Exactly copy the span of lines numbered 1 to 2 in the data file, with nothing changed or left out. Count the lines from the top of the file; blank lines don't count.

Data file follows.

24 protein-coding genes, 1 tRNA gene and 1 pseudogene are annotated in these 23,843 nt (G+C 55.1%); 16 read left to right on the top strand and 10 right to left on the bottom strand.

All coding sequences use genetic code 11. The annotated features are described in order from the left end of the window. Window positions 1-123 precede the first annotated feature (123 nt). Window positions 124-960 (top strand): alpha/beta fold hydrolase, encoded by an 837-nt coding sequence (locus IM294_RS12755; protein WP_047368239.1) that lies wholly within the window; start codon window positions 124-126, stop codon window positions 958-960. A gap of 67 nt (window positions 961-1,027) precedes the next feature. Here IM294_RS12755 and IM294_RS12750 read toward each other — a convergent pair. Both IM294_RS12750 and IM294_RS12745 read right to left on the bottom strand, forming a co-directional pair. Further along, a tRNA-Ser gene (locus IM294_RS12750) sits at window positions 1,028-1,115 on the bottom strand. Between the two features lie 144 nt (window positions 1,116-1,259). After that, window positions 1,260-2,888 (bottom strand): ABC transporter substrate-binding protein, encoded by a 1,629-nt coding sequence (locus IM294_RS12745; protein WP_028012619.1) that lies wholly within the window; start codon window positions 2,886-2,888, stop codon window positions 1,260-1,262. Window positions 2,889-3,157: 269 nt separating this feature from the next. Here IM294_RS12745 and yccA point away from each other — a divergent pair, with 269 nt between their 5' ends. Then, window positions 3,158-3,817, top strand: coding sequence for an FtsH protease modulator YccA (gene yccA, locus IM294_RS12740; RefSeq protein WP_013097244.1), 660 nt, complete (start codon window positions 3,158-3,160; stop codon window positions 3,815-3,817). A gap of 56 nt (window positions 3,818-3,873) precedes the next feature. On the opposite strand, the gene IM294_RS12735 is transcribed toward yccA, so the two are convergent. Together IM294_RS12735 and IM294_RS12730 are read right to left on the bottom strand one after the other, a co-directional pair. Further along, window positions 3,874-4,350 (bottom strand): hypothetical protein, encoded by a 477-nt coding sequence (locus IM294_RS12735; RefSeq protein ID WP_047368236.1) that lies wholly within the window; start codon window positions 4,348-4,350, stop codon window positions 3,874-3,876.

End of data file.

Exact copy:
24 protein-coding genes, 1 tRNA gene and 1 pseudogene are annotated in these 23,843 nt (G+C 55.1%); 16 read left to right on the top strand and 10 right to left on the bottom strand.

All coding sequences use genetic code 11. The annotated features are described in order from the left end of the window. Window positions 1-123 precede the first annotated feature (123 nt). Window positions 124-960 (top strand): alpha/beta fold hydrolase, encoded by an 837-nt coding sequence (locus IM294_RS12755; protein WP_047368239.1) that lies wholly within the window; start codon window positions 124-126, stop codon window positions 958-960. A gap of 67 nt (window positions 961-1,027) precedes the next feature. Here IM294_RS12755 and IM294_RS12750 read toward each other — a convergent pair. Both IM294_RS12750 and IM294_RS12745 read right to left on the bottom strand, forming a co-directional pair. Further along, a tRNA-Ser gene (locus IM294_RS12750) sits at window positions 1,028-1,115 on the bottom strand. Between the two features lie 144 nt (window positions 1,116-1,259). After that, window positions 1,260-2,888 (bottom strand): ABC transporter substrate-binding protein, encoded by a 1,629-nt coding sequence (locus IM294_RS12745; protein WP_028012619.1) that lies wholly within the window; start codon window positions 2,886-2,888, stop codon window positions 1,260-1,262. Window positions 2,889-3,157: 269 nt separating this feature from the next. Here IM294_RS12745 and yccA point away from each other — a divergent pair, with 269 nt between their 5' ends. Then, window positions 3,158-3,817, top strand: coding sequence for an FtsH protease modulator YccA (gene yccA, locus IM294_RS12740; RefSeq protein WP_013097244.1), 660 nt, complete (start codon window positions 3,158-3,160; stop codon window positions 3,815-3,817). A gap of 56 nt (window positions 3,818-3,873) precedes the next feature. On the opposite strand, the gene IM294_RS12735 is transcribed toward yccA, so the two are convergent. Together IM294_RS12735 and IM294_RS12730 are read right to left on the bottom strand one after the other, a co-directional pair. Further along, window positions 3,874-4,350 (bottom strand): hypothetical protein, encoded by a 477-nt coding sequence (locus IM294_RS12735; RefSeq protein ID WP_047368236.1) that lies wholly within the window; start codon window positions 4,348-4,350, stop codon window positions 3,874-3,876.